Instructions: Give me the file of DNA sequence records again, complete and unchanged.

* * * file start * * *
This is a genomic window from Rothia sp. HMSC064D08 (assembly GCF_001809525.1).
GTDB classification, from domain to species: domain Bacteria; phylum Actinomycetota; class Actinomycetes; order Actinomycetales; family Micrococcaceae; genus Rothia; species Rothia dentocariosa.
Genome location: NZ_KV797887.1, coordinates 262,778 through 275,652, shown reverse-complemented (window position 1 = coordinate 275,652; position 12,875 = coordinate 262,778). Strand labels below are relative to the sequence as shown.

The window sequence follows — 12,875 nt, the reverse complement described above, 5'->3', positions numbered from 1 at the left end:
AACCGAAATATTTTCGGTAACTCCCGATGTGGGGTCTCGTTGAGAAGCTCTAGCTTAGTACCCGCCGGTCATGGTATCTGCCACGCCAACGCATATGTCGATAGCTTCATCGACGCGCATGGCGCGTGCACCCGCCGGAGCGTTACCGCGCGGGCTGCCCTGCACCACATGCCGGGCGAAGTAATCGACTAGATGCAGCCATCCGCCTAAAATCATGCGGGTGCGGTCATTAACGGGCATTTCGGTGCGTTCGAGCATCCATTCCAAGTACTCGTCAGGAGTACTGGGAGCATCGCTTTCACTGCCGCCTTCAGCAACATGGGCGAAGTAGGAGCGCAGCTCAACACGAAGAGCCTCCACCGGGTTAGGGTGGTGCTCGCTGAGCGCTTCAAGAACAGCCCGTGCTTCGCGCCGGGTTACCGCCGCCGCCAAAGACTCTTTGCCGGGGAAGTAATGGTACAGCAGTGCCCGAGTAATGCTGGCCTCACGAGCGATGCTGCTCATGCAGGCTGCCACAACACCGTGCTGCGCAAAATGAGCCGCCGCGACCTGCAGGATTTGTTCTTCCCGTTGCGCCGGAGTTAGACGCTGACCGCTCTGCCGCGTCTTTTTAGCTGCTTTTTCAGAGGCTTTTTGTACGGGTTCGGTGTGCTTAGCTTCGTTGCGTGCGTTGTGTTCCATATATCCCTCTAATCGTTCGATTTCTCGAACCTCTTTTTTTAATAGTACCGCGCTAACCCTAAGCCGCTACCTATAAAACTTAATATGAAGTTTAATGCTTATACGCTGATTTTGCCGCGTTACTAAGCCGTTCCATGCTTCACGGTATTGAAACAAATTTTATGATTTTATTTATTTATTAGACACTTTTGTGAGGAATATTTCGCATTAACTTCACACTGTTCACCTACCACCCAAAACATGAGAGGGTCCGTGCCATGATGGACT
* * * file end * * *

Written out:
This is a genomic window from Rothia sp. HMSC064D08 (assembly GCF_001809525.1).
GTDB classification, from domain to species: domain Bacteria; phylum Actinomycetota; class Actinomycetes; order Actinomycetales; family Micrococcaceae; genus Rothia; species Rothia dentocariosa.
Genome location: NZ_KV797887.1, coordinates 262,778 through 275,652, shown reverse-complemented (window position 1 = coordinate 275,652; position 12,875 = coordinate 262,778). Strand labels below are relative to the sequence as shown.

The window sequence follows — 12,875 nt, the reverse complement described above, 5'->3', positions numbered from 1 at the left end:
AACCGAAATATTTTCGGTAACTCCCGATGTGGGGTCTCGTTGAGAAGCTCTAGCTTAGTACCCGCCGGTCATGGTATCTGCCACGCCAACGCATATGTCGATAGCTTCATCGACGCGCATGGCGCGTGCACCCGCCGGAGCGTTACCGCGCGGGCTGCCCTGCACCACATGCCGGGCGAAGTAATCGACTAGATGCAGCCATCCGCCTAAAATCATGCGGGTGCGGTCATTAACGGGCATTTCGGTGCGTTCGAGCATCCATTCCAAGTACTCGTCAGGAGTACTGGGAGCATCGCTTTCACTGCCGCCTTCAGCAACATGGGCGAAGTAGGAGCGCAGCTCAACACGAAGAGCCTCCACCGGGTTAGGGTGGTGCTCGCTGAGCGCTTCAAGAACAGCCCGTGCTTCGCGCCGGGTTACCGCCGCCGCCAAAGACTCTTTGCCGGGGAAGTAATGGTACAGCAGTGCCCGAGTAATGCTGGCCTCACGAGCGATGCTGCTCATGCAGGCTGCCACAACACCGTGCTGCGCAAAATGAGCCGCCGCGACCTGCAGGATTTGTTCTTCCCGTTGCGCCGGAGTTAGACGCTGACCGCTCTGCCGCGTCTTTTTAGCTGCTTTTTCAGAGGCTTTTTGTACGGGTTCGGTGTGCTTAGCTTCGTTGCGTGCGTTGTGTTCCATATATCCCTCTAATCGTTCGATTTCTCGAACCTCTTTTTTTAATAGTACCGCGCTAACCCTAAGCCGCTACCTATAAAACTTAATATGAAGTTTAATGCTTATACGCTGATTTTGCCGCGTTACTAAGCCGTTCCATGCTTCACGGTATTGAAACAAATTTTATGATTTTATTTATTTATTAGACACTTTTGTGAGGAATATTTCGCATTAACTTCACACTGTTCACCTACCACCCAAAACATGAGAGGGTCCGTGCCATGATGGACT